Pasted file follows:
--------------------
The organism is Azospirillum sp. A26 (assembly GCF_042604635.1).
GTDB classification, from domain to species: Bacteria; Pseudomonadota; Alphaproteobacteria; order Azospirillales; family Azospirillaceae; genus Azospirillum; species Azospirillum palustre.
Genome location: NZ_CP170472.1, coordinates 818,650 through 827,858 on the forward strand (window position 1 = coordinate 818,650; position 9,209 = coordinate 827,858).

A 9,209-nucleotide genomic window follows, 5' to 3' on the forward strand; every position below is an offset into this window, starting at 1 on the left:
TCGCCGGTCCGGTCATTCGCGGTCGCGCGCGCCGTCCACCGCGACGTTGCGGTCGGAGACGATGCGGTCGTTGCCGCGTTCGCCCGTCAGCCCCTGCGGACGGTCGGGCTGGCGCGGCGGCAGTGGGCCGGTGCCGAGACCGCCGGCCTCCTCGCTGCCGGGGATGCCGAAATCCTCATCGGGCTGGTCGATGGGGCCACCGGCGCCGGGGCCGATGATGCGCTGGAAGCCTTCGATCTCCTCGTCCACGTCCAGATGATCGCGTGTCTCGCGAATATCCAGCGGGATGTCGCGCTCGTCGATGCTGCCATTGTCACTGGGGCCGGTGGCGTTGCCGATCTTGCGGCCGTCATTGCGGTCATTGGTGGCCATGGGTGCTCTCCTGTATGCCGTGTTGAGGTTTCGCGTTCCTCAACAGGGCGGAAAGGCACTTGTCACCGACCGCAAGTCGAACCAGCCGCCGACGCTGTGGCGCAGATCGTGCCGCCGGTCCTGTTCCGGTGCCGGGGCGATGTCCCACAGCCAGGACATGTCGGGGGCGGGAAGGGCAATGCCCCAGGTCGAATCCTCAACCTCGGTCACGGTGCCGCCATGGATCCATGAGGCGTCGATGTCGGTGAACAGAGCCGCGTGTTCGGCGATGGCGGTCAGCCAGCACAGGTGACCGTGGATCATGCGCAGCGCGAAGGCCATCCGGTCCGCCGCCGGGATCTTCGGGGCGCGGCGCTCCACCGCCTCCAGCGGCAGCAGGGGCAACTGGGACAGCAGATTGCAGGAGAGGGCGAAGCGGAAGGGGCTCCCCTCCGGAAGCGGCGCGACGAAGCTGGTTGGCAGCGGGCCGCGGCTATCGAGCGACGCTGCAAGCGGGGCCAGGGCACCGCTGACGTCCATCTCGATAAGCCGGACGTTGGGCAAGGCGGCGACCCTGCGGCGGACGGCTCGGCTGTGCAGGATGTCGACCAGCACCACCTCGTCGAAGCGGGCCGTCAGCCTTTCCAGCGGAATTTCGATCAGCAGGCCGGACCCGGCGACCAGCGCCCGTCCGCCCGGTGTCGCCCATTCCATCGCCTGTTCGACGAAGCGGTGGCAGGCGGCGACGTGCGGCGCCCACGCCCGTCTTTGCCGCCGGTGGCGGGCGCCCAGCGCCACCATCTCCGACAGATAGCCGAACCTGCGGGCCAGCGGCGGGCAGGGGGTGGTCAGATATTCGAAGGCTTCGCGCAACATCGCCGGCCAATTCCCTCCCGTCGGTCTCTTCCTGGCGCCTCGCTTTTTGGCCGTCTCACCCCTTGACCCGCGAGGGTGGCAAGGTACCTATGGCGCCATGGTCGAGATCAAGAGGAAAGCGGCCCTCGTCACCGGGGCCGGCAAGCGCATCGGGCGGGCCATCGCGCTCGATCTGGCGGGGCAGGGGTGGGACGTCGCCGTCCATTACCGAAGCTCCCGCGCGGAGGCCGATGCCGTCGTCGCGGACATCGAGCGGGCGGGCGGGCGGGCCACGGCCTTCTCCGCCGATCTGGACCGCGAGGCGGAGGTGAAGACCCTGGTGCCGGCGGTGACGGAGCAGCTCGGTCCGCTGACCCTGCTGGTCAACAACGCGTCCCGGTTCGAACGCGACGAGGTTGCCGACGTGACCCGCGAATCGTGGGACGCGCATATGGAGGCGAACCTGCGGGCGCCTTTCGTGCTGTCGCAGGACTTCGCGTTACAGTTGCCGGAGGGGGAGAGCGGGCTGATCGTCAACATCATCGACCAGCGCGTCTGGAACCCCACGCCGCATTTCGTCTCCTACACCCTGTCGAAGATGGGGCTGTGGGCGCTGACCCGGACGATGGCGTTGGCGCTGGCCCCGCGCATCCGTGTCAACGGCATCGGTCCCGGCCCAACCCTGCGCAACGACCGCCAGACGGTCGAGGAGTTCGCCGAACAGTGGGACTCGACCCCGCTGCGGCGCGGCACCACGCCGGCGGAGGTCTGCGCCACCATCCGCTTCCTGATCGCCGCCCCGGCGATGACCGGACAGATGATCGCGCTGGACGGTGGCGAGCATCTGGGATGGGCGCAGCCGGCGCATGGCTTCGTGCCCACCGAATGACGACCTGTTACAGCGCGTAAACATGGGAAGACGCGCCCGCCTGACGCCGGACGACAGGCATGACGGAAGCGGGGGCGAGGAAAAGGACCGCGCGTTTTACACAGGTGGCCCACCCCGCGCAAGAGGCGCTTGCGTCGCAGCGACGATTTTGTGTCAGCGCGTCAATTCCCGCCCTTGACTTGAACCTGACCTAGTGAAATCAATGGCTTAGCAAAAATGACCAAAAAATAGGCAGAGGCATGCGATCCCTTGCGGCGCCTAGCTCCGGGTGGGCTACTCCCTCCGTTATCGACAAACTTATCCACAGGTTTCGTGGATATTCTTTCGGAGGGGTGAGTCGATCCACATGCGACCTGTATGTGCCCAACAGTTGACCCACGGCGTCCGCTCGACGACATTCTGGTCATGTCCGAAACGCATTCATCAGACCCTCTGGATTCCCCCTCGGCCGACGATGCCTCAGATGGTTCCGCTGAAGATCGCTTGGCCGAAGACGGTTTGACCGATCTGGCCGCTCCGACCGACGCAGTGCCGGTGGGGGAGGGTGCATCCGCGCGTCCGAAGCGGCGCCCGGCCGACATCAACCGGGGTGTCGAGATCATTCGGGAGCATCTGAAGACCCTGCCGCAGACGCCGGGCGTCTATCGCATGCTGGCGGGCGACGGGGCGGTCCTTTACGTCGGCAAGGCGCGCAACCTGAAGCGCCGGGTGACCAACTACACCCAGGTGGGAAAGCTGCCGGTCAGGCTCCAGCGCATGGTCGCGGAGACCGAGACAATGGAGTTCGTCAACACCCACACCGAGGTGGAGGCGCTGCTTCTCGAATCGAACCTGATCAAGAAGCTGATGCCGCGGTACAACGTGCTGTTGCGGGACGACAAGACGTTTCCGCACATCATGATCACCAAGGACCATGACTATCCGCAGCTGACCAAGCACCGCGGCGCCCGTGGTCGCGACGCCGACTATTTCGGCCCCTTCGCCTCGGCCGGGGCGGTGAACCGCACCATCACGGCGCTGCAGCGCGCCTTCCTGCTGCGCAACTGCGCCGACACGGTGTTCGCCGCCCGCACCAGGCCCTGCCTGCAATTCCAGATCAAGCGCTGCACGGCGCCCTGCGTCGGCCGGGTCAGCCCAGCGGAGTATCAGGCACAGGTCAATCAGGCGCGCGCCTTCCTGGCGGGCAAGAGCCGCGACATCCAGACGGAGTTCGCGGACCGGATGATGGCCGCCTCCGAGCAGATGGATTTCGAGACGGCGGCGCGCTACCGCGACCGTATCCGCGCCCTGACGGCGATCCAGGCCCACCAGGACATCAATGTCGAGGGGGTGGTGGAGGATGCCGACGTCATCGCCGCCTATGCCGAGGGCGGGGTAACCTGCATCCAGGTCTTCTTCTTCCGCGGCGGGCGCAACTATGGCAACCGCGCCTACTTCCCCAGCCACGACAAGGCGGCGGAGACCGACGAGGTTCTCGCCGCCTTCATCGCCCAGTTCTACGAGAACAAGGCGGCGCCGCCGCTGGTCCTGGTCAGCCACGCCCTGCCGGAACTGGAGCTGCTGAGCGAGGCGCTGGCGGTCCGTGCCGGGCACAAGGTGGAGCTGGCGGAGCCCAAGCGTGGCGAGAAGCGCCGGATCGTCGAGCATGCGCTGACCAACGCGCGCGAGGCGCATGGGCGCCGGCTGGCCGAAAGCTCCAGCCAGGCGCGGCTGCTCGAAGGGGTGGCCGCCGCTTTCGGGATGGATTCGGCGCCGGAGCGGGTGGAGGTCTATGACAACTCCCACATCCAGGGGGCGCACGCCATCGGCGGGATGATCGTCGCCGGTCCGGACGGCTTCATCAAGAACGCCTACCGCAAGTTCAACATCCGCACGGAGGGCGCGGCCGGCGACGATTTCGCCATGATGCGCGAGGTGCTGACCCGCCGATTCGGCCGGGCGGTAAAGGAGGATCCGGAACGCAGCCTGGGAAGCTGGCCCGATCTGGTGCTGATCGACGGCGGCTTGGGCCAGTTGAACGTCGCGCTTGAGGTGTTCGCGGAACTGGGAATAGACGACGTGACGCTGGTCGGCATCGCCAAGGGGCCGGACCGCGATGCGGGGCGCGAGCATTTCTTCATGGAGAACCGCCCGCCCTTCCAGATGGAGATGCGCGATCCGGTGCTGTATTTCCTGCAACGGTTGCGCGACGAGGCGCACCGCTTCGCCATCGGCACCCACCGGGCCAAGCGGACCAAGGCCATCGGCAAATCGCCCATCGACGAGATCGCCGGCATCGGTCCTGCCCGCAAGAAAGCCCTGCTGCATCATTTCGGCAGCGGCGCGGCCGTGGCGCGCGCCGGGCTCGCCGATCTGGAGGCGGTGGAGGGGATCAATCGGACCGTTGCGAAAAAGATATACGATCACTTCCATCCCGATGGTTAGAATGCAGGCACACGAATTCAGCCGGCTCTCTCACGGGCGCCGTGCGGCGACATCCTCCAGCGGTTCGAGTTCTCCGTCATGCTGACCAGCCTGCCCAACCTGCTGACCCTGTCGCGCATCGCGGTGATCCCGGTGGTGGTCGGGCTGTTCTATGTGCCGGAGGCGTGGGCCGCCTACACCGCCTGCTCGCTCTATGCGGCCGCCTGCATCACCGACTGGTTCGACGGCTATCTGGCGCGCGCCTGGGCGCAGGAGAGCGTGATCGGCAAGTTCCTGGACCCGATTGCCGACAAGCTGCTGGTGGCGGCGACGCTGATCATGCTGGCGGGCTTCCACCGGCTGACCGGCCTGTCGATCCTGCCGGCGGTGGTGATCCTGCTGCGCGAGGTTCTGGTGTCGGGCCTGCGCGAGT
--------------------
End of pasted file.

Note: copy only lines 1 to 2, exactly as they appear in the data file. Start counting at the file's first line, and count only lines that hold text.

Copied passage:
The organism is Azospirillum sp. A26 (assembly GCF_042604635.1).
GTDB classification, from domain to species: Bacteria; Pseudomonadota; Alphaproteobacteria; order Azospirillales; family Azospirillaceae; genus Azospirillum; species Azospirillum palustre.